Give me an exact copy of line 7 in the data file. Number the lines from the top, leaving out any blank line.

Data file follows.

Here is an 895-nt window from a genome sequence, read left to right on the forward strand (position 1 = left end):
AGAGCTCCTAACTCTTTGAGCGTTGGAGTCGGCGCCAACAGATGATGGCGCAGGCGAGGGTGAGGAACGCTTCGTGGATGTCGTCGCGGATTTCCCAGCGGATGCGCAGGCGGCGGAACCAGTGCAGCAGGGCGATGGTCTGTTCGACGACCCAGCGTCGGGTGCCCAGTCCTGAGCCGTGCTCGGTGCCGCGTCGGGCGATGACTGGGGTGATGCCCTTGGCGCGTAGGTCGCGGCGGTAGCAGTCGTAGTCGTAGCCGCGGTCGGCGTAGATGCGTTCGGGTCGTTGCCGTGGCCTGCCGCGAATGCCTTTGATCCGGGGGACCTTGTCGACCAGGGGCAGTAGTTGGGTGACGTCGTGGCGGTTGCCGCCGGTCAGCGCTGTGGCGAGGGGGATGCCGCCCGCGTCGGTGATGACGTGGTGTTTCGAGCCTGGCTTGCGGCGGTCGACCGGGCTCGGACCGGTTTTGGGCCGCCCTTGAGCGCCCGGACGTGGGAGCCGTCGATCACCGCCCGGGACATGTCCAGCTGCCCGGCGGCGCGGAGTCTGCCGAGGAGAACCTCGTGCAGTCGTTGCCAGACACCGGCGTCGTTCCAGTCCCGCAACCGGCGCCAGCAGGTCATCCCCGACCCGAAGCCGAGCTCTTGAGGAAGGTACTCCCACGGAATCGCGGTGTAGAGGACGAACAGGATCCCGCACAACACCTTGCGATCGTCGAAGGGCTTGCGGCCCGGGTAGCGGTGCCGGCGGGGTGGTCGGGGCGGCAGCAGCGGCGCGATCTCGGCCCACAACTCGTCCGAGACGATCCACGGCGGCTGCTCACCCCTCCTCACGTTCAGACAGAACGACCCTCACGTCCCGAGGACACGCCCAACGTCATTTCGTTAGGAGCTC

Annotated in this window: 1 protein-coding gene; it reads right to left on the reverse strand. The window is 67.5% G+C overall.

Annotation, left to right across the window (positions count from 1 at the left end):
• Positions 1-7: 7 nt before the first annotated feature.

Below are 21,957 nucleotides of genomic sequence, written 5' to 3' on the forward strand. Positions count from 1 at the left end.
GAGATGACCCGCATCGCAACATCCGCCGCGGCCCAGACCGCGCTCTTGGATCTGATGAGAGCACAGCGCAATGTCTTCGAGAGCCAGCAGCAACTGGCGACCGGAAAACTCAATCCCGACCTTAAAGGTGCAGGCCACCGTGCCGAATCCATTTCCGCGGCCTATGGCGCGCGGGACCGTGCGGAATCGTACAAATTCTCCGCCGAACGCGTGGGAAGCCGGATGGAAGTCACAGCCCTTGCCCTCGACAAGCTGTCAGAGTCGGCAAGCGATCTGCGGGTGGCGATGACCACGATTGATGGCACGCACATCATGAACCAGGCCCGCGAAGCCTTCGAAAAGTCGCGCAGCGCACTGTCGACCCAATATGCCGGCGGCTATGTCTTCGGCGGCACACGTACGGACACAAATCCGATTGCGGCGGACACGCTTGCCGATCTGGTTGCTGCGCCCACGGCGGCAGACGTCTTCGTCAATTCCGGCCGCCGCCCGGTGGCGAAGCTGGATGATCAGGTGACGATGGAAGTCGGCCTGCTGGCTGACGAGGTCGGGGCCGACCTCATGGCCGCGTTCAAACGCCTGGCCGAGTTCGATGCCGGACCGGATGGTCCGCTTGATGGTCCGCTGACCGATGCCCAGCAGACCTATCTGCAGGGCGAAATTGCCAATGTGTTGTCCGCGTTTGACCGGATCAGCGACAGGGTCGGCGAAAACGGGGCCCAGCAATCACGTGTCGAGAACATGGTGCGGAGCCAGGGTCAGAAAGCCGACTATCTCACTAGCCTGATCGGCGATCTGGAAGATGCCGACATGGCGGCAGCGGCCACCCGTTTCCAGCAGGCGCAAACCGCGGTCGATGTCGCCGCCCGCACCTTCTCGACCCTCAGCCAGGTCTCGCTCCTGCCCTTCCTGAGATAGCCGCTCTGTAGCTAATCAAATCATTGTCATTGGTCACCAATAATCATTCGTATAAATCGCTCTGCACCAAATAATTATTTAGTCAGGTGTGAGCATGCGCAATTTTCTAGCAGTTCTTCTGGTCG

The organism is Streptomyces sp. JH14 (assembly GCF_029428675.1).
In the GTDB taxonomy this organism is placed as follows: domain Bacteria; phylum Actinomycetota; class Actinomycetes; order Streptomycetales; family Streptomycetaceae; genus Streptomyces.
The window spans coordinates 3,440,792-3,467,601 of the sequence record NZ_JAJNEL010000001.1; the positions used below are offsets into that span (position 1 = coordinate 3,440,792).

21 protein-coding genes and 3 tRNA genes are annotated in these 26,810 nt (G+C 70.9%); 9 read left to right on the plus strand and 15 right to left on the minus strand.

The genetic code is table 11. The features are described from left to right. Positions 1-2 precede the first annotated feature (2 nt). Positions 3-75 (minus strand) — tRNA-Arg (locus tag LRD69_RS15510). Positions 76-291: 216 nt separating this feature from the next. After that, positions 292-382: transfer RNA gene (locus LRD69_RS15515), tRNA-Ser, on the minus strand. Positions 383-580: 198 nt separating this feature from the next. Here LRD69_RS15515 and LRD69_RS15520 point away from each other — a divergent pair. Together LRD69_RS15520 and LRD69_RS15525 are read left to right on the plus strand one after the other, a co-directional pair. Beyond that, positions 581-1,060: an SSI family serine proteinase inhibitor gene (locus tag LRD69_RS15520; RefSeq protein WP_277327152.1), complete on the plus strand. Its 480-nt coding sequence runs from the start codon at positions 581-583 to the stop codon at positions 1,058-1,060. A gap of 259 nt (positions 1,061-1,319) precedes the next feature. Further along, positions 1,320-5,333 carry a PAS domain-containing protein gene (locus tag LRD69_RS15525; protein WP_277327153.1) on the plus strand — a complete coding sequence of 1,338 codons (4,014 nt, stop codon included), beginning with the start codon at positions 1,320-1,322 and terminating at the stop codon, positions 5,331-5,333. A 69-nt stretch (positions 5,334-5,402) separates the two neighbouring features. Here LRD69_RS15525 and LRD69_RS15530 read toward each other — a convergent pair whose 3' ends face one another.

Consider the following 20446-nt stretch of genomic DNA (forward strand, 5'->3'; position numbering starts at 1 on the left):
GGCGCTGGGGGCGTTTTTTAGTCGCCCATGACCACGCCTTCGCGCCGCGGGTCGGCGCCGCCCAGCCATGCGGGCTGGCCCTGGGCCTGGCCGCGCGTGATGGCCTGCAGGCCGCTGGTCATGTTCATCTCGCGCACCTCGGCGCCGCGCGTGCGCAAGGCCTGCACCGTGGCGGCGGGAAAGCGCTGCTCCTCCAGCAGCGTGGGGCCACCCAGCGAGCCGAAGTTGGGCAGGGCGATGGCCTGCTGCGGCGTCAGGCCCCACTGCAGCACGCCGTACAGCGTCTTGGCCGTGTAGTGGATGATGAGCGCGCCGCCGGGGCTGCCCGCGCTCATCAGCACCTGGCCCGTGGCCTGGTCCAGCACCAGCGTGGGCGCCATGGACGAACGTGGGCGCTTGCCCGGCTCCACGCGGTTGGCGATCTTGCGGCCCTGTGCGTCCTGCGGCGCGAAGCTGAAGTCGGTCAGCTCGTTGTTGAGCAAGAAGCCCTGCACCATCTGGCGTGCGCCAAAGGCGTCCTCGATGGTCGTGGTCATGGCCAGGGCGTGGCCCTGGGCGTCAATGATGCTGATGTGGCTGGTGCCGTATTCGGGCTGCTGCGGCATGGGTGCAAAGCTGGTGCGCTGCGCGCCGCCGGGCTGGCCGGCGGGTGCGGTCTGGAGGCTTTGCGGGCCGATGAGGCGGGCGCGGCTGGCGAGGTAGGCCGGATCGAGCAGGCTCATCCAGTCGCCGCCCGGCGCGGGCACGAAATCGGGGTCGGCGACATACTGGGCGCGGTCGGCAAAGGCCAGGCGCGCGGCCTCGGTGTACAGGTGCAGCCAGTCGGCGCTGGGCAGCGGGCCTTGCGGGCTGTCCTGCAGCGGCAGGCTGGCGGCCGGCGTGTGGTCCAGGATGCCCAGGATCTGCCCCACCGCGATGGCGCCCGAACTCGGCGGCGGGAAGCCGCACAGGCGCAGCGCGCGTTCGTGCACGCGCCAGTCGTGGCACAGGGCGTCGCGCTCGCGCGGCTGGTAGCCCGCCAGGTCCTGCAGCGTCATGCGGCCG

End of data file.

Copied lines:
GAGATGACCCGCATCGCAACATCCGCCGCGGCCCAGACCGCGCTCTTGGATCTGATGAGAGCACAGCGCAATGTCTTCGAGAGCCAGCAGCAACTGGCGACCGGAAAACTCAATCCCGACCTTAAAGGTGCAGGCCACCGTGCCGAATCCATTTCCGCGGCCTATGGCGCGCGGGACCGTGCGGAATCGTACAAATTCTCCGCCGAACGCGTGGGAAGCCGGATGGAAGTCACAGCCCTTGCCCTCGACAAGCTGTCAGAGTCGGCAAGCGATCTGCGGGTGGCGATGACCACGATTGATGGCACGCACATCATGAACCAGGCCCGCGAAGCCTTCGAAAAGTCGCGCAGCGCACTGTCGACCCAATATGCCGGCGGCTATGTCTTCGGCGGCACACGTACGGACACAAATCCGATTGCGGCGGACACGCTTGCCGATCTGGTTGCTGCGCCCACGGCGGCAGACGTCTTCGTCAATTCCGGCCGCCGCCCGGTGGCGAAGCTGGATGATCAGGTGACGATGGAAGTCGGCCTGCTGGCTGACGAGGTCGGGGCCGACCTCATGGCCGCGTTCAAACGCCTGGCCGAGTTCGATGCCGGACCGGATGGTCCGCTTGATGGTCCGCTGACCGATGCCCAGCAGACCTATCTGCAGGGCGAAATTGCCAATGTGTTGTCCGCGTTTGACCGGATCAGCGACAGGGTCGGCGAAAACGGGGCCCAGCAATCACGTGTCGAGAACATGGTGCGGAGCCAGGGTCAGAAAGCCGACTATCTCACTAGCCTGATCGGCGATCTGGAAGATGCCGACATGGCGGCAGCGGCCACCCGTTTCCAGCAGGCGCAAACCGCGGTCGATGTCGCCGCCCGCACCTTCTCGACCCTCAGCCAGGTCTCGCTCCTGCCCTTCCTGAGATAGCCGCTCTGTAGCTAATCAAATCATTGTCATTGGTCACCAATAATCATTCGTATAAATCGCTCTGCACCAAATAATTATTTAGTCAGGTGTGAGCATGCGCAATTTTCTAGCAGTTCTTCTGGTCG